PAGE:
Fr. David Tumback

Fr. David Tumback

August 29, 2011

SASKATOON — The revised translation of the Mass that takes effect in November will have several clearer allusions to Scripture, says the chair of the diocesan liturgy commission.

Karen Schreiner told recent workshops here that the new translation is closer to the Latin original and represents a perfect opportunity to deepen understanding about the liturgy in general.

"It is going to be wonderful for the people, when we begin to catechize, to explain," Schreiner said. "All that's asked of us is to enter into it with our heart and soul."

Schreiner walked through the changes in the prayers, acclamations and responses of the assembly, describing how Latin words and phrases are restored in the new translation.


For instance, when the presider says, "The Lord be with you," the response in English will be "and with your spirit," adhering to the Latin. That will bring the English response in line with other languages around the world, she noted, referring to a range of biblical references for the scripturally-based greeting.

Karen Schreiner

Karen Schreiner

In the Confiteor or "I confess," the original Latin wording of "through my fault, through my fault, through my most grievous fault" has been restored — one of several "triads" found throughout the Mass, Schreiner said.

"It is stronger language, more colourful language," she said. The General Instruction of the Roman Missal will also again ask the assembly to strike the breast at this point — something that will be familiar to those who remember Mass in Latin.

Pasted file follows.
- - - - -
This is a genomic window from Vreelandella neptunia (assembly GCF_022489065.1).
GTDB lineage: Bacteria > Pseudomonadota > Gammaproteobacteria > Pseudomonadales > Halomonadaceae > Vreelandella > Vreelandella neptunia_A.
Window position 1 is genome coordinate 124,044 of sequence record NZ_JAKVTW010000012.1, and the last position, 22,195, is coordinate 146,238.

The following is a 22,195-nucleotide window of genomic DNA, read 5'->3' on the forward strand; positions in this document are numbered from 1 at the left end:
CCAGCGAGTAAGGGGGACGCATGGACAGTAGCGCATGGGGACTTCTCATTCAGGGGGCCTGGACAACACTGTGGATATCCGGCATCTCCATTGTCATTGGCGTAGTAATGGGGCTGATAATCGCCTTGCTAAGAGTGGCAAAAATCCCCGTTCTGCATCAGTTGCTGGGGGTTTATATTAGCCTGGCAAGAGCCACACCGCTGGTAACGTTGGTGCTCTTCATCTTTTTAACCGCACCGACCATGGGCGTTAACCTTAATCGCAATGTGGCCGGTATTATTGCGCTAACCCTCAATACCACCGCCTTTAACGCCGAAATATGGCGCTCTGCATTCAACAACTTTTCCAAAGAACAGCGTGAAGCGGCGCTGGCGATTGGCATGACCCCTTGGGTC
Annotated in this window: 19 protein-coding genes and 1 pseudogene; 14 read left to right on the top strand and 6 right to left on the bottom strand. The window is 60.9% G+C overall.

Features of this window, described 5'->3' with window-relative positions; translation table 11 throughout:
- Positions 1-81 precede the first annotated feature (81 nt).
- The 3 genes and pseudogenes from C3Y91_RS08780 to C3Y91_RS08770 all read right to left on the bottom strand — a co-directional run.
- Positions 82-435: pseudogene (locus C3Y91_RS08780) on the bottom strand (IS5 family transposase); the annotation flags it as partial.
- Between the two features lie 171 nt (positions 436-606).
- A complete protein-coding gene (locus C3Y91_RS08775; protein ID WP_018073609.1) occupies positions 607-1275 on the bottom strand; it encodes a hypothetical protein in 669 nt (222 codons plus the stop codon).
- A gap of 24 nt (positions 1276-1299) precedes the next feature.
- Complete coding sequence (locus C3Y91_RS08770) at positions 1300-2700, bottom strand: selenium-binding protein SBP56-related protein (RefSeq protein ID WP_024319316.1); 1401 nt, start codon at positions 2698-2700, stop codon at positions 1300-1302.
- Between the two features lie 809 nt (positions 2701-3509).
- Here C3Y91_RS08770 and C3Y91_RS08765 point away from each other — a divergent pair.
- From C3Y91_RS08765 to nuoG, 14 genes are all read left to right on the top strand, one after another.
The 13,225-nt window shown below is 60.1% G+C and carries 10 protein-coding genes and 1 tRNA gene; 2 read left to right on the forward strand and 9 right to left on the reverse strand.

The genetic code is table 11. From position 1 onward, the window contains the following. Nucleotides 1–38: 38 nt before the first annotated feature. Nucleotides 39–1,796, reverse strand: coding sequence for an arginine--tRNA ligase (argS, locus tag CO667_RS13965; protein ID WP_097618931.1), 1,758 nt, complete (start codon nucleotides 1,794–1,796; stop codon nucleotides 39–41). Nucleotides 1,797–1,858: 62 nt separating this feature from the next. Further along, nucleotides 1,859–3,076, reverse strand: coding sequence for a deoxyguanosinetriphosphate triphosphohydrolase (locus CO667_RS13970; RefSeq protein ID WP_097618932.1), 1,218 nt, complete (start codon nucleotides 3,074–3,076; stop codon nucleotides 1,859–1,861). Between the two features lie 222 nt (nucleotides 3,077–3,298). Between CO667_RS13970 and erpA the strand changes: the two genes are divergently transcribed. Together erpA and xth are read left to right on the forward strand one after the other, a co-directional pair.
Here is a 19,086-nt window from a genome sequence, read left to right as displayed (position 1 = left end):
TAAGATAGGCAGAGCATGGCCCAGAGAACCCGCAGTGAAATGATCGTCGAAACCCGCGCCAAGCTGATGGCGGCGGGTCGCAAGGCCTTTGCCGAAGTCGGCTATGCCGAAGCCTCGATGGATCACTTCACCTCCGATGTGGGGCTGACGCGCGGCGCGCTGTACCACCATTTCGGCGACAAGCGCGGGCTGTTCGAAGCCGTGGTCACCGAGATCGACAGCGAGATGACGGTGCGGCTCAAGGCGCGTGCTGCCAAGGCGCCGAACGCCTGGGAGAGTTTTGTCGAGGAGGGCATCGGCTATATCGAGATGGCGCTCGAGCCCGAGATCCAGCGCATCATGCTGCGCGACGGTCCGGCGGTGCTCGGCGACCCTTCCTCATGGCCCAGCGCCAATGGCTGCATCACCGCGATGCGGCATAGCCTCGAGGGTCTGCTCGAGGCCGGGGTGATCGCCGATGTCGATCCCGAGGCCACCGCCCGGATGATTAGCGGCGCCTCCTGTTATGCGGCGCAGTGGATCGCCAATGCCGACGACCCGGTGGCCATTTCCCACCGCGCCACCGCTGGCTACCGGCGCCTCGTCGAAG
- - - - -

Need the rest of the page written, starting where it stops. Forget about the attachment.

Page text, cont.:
In another instance, the scriptural roots of "Lord I am not worthy to receive you" will be clearer with the restoration of the words "under my roof," she described.

Slight changes to the wording of both the Nicene and Apostles' Creed were also reviewed for the group of priests and lay leaders.

Catechetical materials and teaching resources are expected in the near future.

Schreiner gave a brief overview of the Eucharistic Prayers and noted that the general instruction calls for kneeling during the Consecration. The objective is to have unity in posture, she said.

The new translation means revisions to musical settings of the Mass, with new wording affecting the Gloria and the Sanctus (the "Holy, holy, holy"). As well, one familiar Memorial Acclamation - "Christ has died, Christ has risen, Christ will come again" - will no longer be used.

Father David Tumback, the diocese's director of liturgy, spoke on musical issues affected by the new translation.

Tumback began by inviting the assembly to sing a familiar version of the Sanctus, teaching the revised wording in a matter of seconds.

"Do not fret, because the majority of this has already been rewritten for you in Masses that you are familiar with," he assured the crowd.


He urged parish music leaders to begin to look at the options, which include purchasing the music for revised Mass settings or learning one of the new settings being introduced for the new translation.

Any Mass settings that have not been rewritten to accommodate the new wording of the prayers cannot be used after Nov. 27, he stressed. Copyright laws prohibit anyone from making changes to settings on their own.

"The spirit in which this is done is going to be so important. You in your communities already know what this is going to take in terms of implementation," Tumback said. "We need to move forward in a spirit of oneness toward implementation."

Challenges abound, and there will be mistakes, Tumback admitted, suggesting that all be prepared to laugh together when that happens.

Up-to-date information on the changes and implementation is available online at